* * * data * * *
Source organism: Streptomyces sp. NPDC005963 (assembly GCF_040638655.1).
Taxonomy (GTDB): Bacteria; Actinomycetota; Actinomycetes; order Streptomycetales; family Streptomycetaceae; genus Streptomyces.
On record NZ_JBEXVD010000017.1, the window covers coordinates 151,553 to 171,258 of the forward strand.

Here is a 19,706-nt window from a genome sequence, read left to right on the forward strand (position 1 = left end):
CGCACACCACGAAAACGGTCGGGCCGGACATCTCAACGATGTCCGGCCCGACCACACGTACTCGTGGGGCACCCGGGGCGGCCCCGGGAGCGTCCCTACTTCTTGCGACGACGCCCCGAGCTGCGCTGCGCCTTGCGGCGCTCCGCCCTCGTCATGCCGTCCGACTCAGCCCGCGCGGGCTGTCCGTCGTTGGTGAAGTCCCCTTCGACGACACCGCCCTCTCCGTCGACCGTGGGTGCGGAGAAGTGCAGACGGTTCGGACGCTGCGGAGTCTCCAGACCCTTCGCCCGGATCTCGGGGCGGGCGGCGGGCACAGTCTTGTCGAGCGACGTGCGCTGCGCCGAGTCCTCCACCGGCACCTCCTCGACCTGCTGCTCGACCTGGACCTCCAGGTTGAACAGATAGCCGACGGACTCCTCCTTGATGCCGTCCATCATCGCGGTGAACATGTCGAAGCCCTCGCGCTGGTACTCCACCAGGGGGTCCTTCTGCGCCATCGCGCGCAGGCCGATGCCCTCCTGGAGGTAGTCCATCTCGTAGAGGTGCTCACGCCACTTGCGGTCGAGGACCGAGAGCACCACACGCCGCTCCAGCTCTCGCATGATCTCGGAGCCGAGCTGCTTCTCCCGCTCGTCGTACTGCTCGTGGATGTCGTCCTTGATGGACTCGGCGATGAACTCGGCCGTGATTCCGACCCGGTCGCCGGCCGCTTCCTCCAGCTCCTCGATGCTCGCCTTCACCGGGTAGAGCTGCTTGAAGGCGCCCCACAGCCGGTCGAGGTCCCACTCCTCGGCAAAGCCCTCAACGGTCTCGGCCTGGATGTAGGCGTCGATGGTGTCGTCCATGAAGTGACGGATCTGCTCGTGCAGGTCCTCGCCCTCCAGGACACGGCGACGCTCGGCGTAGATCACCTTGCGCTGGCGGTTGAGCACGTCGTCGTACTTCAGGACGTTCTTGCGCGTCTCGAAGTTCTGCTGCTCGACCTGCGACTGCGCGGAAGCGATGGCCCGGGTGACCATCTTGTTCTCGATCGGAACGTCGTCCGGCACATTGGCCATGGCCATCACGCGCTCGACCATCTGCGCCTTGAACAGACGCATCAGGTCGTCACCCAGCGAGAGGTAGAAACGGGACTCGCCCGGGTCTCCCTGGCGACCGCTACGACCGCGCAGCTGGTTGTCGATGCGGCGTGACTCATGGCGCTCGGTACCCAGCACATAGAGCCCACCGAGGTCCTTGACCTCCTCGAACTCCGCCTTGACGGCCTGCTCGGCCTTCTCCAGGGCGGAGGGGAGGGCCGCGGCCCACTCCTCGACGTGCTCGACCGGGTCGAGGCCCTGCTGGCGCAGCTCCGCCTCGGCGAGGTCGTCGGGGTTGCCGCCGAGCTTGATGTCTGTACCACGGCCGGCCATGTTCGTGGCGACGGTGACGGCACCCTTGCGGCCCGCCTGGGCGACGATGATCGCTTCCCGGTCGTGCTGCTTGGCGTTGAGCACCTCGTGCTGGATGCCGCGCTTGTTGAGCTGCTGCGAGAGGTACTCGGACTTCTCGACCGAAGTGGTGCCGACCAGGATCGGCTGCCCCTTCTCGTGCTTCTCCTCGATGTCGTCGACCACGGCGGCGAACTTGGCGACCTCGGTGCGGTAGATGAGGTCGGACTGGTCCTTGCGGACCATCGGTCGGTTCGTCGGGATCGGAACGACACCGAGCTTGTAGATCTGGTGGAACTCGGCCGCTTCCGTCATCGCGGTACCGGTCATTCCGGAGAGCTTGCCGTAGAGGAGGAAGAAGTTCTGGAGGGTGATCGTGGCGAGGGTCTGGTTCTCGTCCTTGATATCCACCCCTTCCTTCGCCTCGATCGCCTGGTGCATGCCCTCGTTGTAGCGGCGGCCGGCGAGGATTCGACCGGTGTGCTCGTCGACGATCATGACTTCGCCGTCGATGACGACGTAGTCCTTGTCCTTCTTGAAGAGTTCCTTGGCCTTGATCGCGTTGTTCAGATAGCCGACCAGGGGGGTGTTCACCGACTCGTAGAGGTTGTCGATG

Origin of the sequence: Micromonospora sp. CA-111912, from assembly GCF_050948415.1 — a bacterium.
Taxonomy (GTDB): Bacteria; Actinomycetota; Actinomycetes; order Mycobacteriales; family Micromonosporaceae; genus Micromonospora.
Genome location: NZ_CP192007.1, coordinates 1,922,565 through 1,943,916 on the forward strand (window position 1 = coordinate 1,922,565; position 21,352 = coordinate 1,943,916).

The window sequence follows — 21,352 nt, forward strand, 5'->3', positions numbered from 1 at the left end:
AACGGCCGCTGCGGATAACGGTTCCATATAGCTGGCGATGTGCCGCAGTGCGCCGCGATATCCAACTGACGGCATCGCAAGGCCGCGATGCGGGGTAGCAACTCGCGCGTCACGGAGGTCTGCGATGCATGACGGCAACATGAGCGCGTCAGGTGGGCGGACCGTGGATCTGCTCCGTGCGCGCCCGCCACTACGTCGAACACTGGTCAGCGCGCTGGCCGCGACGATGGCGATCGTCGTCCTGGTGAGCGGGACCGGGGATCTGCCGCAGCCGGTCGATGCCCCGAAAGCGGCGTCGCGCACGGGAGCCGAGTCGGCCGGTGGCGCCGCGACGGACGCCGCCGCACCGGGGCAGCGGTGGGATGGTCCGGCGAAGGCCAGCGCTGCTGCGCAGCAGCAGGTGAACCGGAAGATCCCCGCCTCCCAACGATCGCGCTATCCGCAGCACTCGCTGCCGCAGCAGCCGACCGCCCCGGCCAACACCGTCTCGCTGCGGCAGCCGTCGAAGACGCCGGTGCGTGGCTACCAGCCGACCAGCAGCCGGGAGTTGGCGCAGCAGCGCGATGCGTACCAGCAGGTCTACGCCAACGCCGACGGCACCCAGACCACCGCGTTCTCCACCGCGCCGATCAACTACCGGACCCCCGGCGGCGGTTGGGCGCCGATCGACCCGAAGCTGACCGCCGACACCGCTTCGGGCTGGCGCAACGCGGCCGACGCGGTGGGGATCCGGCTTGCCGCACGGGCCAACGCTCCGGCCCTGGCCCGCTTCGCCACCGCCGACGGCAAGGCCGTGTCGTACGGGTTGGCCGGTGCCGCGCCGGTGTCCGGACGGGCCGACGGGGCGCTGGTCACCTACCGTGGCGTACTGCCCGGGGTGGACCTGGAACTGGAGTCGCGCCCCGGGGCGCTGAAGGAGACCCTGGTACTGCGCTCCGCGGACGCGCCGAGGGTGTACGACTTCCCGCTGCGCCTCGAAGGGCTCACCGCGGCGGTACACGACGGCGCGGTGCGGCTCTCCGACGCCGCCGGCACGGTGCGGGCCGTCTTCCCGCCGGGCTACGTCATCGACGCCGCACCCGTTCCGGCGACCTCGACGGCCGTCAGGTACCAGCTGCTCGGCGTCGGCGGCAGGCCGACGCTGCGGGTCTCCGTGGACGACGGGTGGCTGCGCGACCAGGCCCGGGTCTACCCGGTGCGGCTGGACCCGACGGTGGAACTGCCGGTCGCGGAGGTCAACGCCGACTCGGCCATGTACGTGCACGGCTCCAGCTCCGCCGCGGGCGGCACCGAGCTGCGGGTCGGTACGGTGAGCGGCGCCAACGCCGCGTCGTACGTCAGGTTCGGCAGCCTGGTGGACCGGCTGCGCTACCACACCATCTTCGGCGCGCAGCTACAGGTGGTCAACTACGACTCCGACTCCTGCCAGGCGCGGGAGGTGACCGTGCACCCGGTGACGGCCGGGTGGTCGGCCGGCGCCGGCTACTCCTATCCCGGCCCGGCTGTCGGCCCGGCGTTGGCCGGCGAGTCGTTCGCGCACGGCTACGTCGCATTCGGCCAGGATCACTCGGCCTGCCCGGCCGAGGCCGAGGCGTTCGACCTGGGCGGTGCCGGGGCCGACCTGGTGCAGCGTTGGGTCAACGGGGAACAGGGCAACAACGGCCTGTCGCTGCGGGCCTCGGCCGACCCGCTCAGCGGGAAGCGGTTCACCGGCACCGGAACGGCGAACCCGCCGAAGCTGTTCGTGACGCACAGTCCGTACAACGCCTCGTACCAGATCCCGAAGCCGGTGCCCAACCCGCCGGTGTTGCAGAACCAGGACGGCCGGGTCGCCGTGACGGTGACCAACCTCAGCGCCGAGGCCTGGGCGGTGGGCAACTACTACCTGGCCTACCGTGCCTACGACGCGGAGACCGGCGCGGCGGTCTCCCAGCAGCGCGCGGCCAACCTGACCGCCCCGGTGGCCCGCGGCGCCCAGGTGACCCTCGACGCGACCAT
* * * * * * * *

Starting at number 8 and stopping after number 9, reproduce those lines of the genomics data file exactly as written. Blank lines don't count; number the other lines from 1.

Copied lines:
Genome location: NZ_CP192007.1, coordinates 1,922,565 through 1,943,916 on the forward strand (window position 1 = coordinate 1,922,565; position 21,352 = coordinate 1,943,916).

The window sequence follows — 21,352 nt, forward strand, 5'->3', positions numbered from 1 at the left end: